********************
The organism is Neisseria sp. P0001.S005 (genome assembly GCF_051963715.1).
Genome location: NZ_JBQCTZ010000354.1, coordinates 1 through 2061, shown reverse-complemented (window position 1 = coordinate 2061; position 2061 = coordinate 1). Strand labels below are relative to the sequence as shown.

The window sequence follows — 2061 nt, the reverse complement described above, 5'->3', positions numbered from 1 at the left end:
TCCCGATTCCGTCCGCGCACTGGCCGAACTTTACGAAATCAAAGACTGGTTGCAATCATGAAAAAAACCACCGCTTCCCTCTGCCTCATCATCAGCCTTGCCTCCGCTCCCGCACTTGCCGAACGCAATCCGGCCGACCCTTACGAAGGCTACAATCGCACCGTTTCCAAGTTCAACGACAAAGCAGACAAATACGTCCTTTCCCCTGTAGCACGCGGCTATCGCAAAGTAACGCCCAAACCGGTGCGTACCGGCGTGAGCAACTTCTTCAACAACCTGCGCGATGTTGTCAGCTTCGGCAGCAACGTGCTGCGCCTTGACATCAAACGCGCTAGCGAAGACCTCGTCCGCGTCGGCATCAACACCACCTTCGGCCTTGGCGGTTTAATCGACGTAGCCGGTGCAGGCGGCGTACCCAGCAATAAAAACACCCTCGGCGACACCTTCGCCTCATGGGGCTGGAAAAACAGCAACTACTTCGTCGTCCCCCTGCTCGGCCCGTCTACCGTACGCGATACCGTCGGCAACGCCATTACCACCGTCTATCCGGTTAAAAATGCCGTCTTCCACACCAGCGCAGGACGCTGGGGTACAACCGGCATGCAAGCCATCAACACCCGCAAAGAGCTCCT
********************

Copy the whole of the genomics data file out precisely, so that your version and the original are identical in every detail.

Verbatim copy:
The organism is Neisseria sp. P0001.S005 (genome assembly GCF_051963715.1).
Genome location: NZ_JBQCTZ010000354.1, coordinates 1 through 2061, shown reverse-complemented (window position 1 = coordinate 2061; position 2061 = coordinate 1). Strand labels below are relative to the sequence as shown.

The window sequence follows — 2061 nt, the reverse complement described above, 5'->3', positions numbered from 1 at the left end:
TCCCGATTCCGTCCGCGCACTGGCCGAACTTTACGAAATCAAAGACTGGTTGCAATCATGAAAAAAACCACCGCTTCCCTCTGCCTCATCATCAGCCTTGCCTCCGCTCCCGCACTTGCCGAACGCAATCCGGCCGACCCTTACGAAGGCTACAATCGCACCGTTTCCAAGTTCAACGACAAAGCAGACAAATACGTCCTTTCCCCTGTAGCACGCGGCTATCGCAAAGTAACGCCCAAACCGGTGCGTACCGGCGTGAGCAACTTCTTCAACAACCTGCGCGATGTTGTCAGCTTCGGCAGCAACGTGCTGCGCCTTGACATCAAACGCGCTAGCGAAGACCTCGTCCGCGTCGGCATCAACACCACCTTCGGCCTTGGCGGTTTAATCGACGTAGCCGGTGCAGGCGGCGTACCCAGCAATAAAAACACCCTCGGCGACACCTTCGCCTCATGGGGCTGGAAAAACAGCAACTACTTCGTCGTCCCCCTGCTCGGCCCGTCTACCGTACGCGATACCGTCGGCAACGCCATTACCACCGTCTATCCGGTTAAAAATGCCGTCTTCCACACCAGCGCAGGACGCTGGGGTACAACCGGCATGCAAGCCATCAACACCCGCAAAGAGCTCCT